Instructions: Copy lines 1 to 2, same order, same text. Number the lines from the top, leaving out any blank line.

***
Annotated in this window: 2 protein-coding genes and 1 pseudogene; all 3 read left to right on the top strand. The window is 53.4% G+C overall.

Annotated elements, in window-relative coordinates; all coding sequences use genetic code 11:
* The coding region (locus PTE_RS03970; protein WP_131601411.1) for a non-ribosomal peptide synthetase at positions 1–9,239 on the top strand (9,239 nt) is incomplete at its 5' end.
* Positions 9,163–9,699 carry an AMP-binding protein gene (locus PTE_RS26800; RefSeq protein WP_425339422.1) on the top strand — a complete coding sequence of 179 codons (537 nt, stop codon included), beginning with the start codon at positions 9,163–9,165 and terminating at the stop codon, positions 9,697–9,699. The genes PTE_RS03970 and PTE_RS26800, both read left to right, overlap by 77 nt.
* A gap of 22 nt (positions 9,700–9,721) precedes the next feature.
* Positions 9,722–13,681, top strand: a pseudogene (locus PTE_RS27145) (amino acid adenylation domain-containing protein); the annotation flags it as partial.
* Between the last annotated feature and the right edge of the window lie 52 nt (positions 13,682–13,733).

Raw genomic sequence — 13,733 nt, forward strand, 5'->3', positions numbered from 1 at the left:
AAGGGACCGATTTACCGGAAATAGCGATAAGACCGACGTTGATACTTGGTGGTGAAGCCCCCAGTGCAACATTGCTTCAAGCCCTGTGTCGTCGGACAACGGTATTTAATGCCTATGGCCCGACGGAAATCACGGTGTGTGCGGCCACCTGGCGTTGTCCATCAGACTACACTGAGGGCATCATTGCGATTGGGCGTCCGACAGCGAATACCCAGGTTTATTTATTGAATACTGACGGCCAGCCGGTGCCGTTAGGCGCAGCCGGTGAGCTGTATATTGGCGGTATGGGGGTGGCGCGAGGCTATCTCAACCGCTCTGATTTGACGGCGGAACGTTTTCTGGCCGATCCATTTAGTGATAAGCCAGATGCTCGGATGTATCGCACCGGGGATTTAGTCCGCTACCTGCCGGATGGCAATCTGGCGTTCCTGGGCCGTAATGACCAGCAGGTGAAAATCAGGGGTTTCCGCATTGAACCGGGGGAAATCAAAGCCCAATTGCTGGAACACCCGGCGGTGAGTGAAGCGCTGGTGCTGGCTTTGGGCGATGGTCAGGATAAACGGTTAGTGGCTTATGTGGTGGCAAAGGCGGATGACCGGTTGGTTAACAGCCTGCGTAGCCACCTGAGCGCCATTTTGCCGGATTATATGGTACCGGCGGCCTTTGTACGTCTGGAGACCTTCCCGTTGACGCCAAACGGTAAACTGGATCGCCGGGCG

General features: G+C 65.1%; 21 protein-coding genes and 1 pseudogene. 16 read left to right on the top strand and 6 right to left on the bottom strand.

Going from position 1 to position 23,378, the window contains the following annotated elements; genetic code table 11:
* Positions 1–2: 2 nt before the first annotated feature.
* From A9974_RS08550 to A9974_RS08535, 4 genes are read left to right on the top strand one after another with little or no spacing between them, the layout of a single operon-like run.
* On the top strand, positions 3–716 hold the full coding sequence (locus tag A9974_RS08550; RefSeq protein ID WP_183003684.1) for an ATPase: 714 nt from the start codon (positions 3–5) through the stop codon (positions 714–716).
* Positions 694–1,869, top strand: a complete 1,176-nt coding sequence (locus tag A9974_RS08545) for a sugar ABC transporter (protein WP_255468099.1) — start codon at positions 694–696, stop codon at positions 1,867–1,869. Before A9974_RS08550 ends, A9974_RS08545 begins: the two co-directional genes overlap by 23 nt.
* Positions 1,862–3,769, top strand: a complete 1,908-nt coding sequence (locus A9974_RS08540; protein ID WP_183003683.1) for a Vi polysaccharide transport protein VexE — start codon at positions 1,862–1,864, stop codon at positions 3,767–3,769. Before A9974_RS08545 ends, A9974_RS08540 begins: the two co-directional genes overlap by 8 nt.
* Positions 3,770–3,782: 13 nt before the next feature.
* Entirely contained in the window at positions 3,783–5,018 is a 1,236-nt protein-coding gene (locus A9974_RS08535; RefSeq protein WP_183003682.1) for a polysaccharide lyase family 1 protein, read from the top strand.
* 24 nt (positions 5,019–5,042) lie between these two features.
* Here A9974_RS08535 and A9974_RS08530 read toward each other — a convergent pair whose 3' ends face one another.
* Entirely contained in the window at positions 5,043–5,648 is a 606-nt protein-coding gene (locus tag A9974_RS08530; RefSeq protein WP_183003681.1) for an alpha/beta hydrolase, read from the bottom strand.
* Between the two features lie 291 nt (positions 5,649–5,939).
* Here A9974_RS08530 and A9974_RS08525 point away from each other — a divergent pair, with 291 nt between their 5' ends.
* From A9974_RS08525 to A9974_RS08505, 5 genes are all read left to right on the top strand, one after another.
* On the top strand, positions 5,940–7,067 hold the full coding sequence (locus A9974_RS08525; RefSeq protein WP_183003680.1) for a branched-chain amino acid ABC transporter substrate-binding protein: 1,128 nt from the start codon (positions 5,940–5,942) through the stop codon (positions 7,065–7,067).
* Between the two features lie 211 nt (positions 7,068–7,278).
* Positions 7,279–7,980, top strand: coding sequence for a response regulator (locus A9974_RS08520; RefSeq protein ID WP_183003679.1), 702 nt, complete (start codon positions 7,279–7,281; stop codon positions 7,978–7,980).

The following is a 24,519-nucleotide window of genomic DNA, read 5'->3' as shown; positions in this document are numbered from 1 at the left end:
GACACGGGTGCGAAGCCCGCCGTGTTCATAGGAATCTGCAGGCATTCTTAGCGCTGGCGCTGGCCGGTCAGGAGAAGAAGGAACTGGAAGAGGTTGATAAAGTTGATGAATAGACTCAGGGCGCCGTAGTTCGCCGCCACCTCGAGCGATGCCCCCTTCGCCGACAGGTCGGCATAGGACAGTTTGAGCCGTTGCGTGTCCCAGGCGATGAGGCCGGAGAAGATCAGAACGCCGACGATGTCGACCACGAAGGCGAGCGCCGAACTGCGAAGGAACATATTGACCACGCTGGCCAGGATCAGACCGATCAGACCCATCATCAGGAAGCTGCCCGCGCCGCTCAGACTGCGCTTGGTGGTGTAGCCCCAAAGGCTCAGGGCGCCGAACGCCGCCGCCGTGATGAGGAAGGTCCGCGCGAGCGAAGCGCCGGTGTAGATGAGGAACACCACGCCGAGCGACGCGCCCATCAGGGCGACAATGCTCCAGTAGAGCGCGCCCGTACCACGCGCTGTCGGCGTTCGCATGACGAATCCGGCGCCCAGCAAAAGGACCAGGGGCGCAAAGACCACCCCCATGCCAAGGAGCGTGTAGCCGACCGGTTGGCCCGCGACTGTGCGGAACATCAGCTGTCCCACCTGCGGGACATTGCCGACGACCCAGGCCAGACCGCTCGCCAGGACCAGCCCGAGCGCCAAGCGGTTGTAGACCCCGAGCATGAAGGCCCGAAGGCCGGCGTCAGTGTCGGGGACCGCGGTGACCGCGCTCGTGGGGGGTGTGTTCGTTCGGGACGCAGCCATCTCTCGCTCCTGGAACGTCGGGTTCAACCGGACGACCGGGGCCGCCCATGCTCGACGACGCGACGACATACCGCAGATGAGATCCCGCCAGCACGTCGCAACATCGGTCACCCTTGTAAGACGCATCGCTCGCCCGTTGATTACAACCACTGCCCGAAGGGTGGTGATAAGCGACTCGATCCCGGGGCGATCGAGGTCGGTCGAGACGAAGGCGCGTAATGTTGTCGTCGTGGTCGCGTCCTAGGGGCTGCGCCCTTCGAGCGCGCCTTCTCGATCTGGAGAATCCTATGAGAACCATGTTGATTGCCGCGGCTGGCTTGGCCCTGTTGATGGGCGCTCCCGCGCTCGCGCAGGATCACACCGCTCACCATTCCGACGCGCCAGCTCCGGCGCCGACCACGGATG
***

Annotated in this window: 2 protein-coding genes and 1 pseudogene; all 3 read left to right on the top strand. The window is 53.4% G+C overall.

Annotated elements, in window-relative coordinates; all coding sequences use genetic code 11: